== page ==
Which are your influences and what motivates you at the moment?

Well, musically, we all come from fairly disparate backgrounds, and over the years we’ve listened to all sorts. As a band, the music we’ve been passing between each other has been instrumental – often film soundtracks or modern classical and that sort of thing. Which is interesting because as an instrumental band, we’ve never particularly listened to a great deal of instrumental music, until more recently. When we started out we listened to loads of the angry guitar music that was around at the time – At the Drive In, And You Will Know Us By The Trail of Dead, Atombombpocketknife, Refused, that kind of thing. Plus we all connected over classic (or what we termed classic) dance music like Orbital and Underworld. But really we listen to so much more music than that, so it’s all part of our musical hinterland, as it were.
Motive is such a strange thing to discuss. I mean, on a very pure level, music is a reflex, an itch that has to be scratched, and it fills a very real need. This is why you start in the first place, I think, and you don’t really think about why. So in that sense, we’re all here kind of because we have to be in 65daysoftstatic. How we got here individually, and why we’ve stayed? Well, that’s just a mix of blind luck and perseverance.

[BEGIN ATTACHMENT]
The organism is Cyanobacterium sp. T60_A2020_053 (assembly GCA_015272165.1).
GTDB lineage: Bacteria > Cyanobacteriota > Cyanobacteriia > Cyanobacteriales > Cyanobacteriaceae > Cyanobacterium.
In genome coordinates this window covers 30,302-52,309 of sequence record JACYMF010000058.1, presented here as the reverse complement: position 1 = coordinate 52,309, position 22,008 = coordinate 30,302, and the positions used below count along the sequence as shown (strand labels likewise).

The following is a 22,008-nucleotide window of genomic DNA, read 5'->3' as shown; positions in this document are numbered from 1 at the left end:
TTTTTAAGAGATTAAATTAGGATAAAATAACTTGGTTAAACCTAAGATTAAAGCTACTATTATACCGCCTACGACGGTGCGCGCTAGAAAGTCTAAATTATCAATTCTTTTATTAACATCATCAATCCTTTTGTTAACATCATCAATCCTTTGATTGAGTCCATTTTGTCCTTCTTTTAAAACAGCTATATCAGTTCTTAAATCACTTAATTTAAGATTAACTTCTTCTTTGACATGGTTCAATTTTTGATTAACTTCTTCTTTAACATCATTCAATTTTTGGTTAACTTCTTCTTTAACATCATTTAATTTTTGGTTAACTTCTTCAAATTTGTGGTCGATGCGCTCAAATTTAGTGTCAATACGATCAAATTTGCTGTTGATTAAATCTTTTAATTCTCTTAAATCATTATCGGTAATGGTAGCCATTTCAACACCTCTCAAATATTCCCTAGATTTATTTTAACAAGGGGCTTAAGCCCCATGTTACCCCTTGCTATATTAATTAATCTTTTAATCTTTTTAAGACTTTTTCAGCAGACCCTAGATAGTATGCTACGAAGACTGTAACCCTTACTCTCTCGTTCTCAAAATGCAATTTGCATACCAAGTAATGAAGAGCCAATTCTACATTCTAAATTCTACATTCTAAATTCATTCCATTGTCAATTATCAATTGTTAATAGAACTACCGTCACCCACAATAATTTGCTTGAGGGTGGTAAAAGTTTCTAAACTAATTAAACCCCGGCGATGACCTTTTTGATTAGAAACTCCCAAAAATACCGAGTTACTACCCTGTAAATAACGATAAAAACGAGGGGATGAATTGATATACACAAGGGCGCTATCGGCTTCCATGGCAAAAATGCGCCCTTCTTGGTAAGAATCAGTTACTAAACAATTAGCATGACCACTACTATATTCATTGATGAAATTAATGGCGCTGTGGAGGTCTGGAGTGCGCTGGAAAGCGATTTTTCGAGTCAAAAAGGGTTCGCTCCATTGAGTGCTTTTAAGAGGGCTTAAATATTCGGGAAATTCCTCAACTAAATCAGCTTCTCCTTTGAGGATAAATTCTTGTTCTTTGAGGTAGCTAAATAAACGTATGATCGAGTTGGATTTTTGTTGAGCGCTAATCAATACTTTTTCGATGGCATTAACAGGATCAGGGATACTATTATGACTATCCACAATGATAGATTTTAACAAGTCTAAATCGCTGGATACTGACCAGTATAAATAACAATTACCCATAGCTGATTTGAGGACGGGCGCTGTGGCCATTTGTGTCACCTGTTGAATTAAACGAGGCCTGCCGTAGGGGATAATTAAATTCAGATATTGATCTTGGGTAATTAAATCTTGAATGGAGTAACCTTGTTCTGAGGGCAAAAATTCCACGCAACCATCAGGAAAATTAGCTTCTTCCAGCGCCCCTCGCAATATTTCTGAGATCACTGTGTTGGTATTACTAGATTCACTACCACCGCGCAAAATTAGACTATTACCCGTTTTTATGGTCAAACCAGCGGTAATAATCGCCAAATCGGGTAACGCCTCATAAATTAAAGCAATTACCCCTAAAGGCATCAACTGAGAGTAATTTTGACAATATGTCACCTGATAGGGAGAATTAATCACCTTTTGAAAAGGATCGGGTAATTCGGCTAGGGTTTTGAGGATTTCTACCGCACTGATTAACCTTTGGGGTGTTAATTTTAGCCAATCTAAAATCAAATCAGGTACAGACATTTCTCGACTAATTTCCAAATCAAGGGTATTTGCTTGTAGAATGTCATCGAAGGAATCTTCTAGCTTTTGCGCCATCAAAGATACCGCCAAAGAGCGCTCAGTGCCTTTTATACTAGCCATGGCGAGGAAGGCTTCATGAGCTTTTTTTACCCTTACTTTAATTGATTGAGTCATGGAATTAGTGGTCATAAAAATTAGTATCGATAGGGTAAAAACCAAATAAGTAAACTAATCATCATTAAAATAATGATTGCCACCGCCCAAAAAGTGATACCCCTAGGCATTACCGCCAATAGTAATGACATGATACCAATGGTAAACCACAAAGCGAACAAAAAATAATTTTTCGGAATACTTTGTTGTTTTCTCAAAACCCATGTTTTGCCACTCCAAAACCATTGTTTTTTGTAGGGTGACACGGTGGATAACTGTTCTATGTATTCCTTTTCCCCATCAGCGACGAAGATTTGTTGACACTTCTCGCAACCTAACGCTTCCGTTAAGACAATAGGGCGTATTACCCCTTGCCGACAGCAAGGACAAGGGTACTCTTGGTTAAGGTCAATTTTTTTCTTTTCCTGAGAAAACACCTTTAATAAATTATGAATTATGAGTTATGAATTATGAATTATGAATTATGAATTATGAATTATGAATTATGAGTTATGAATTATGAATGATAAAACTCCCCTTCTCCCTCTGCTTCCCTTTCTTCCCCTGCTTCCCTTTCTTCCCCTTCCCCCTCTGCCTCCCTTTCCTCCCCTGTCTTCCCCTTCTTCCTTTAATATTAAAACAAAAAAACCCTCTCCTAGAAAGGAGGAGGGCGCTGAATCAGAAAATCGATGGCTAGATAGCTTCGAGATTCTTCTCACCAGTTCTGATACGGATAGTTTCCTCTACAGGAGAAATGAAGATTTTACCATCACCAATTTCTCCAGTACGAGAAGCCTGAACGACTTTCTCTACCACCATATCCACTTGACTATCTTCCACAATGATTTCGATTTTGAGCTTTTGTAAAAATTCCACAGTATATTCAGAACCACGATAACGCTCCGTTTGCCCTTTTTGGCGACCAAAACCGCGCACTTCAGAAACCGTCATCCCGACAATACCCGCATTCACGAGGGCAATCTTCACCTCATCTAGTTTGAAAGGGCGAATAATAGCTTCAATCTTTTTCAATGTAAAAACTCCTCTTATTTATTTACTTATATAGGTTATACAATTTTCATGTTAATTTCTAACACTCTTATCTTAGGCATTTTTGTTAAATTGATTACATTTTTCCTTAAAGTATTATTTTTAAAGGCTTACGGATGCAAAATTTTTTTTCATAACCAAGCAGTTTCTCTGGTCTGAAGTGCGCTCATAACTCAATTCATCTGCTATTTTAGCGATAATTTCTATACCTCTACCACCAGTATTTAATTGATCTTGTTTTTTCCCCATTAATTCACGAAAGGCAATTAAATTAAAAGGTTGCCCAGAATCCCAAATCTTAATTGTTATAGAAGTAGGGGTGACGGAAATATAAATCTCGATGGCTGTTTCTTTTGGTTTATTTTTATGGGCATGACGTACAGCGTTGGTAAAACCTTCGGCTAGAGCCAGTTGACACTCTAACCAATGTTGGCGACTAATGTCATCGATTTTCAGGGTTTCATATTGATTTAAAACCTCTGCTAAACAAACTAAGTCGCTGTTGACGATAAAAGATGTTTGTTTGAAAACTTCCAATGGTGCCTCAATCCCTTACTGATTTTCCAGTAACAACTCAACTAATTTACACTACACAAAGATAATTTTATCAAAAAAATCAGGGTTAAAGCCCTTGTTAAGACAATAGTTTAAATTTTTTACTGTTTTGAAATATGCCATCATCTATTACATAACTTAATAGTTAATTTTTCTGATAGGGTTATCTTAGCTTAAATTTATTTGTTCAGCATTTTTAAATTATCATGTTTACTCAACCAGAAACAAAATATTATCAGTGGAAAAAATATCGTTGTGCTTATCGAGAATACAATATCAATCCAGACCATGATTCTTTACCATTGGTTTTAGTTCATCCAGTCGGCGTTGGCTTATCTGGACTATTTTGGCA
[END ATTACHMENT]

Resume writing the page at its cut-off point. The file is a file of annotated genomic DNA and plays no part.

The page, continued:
What have you been listening to lately?

Ernst Reijsegers score for Werner Herzog’s ‘Cave of Forgotten Dreams’. The new M.I.A single.

Any teaser for the gigs in Greece?

I might do it naked if there’s enough ouzo.

Don't miss 65daysofstatic:
30/3 @ Eightball Club, Thessaloniki
31/3 @ An Club, Athens